Grain prices continue firm despite harvest pressure as end users weigh up what quality they can use.
Prices have been less volatile over the past couple of weeks despite London November 2012 futures reaching a new contract high of £207/t last week and regaining that level as of Wednesday (19 September).
Reflecting the wide variation in availability and end-user preferences, spot prices varied from £189/t ex-farm in the East Midlands to £202/t ex-farm in Scotland on Wednesday.
A stronger euro has kept the UK competitive, although once current export commitments are met, availability could be very tight.
The Ensus bioethanol plant on Teesside is taking up to 3,000t of wheat a day and Vivergo’s Humberside plant is set to open in the final quarter of the year. At full capacity these will account for more than 2m tonnes of wheat, while compounder use is likely to be higher through the coming winter compared to last year.
Analyst and market adviser ODA puts the UK wheat crop at about 14m tonnes, and while there are still many uncertainties, thinks there is potential for the market to rise further.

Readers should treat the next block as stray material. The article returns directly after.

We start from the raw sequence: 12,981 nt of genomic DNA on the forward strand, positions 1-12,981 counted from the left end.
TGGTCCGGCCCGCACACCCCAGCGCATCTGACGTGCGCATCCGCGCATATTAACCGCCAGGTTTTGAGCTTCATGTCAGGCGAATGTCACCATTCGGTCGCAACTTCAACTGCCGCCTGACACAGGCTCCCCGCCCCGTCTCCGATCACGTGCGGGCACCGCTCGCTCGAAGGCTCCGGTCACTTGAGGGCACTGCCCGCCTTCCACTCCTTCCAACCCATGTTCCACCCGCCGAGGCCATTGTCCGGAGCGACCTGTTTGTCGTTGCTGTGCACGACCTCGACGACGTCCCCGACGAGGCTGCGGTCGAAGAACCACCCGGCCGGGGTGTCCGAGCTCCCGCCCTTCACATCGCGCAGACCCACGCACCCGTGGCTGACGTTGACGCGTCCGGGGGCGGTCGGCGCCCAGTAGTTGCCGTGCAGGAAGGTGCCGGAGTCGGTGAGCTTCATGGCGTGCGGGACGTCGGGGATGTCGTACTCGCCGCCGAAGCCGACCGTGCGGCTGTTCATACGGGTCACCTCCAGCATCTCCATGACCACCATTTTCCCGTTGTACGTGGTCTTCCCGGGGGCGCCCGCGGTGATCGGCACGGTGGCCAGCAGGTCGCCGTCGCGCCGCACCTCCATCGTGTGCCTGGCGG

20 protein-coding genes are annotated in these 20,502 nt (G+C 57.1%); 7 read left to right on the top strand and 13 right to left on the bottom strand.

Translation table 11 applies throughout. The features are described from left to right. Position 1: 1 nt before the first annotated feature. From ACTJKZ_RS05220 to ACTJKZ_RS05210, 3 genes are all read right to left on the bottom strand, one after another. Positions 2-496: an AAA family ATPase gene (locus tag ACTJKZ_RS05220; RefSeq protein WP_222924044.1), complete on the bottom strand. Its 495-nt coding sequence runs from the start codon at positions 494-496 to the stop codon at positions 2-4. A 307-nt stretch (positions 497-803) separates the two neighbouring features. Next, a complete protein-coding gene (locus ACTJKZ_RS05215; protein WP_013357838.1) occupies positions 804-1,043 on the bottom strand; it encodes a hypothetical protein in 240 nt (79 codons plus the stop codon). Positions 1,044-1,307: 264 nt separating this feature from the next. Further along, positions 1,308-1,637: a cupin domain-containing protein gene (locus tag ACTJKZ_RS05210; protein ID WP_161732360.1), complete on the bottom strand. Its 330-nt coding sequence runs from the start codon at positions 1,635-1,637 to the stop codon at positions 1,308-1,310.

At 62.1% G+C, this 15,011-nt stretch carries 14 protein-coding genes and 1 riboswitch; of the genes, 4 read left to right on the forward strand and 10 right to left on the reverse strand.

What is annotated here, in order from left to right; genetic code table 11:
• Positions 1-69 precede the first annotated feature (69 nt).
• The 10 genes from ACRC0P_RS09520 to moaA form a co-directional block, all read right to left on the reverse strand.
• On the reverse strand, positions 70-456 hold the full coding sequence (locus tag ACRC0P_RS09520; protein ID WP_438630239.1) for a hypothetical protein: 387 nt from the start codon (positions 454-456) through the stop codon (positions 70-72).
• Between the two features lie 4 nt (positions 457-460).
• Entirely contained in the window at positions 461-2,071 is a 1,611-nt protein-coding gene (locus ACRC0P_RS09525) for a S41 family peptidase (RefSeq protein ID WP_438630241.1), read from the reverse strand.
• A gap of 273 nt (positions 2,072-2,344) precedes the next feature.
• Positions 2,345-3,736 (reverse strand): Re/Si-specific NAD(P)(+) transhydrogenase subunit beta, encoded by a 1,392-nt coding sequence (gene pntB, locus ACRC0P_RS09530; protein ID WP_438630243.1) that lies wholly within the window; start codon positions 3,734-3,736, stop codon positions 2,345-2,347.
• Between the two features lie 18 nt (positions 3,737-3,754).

“A lot of millers and bakers are still figuring out how much they can use – they might have to consume more than usual to make up for the lack of quality,” said analyst Leo Kameke.
Egypt has been buying large tonnages of wheat mainly from Russia, Ukraine and France but the availability of Russian wheat is expected to reduce shortly.
The UK’s late and poor quality harvest led to wheat imports of 135,917t in July after stocks had been run down to historically low levels at the end of the 2011-12 season. Exports from the UK in July were just 15,613t.
Further firming factors include:
• The size of the US maize crop being reduced by 1.33m tonnes to 272.5m tonnes on lower yield estimates last week
• Australian government reduced wheat production forecast by 1.6m tonnes to 22.5m tonnes against 29.5m tonnes last season
• Russian export availability sharply reduced.
Mixed market for oilseed rape
Oilseed rape is a mixed market, with a slide in prices at the end of last week and early this week partly limited by fears over Canadian yield prospects. The stronger euro value makes UK rapeseed more competitive, while drilling is taking priority over selling for most growers.
Concern over the 2013 crop is also keeping things firm. In France and central Europe, lack of rain is holding back germination, which is supporting prices further.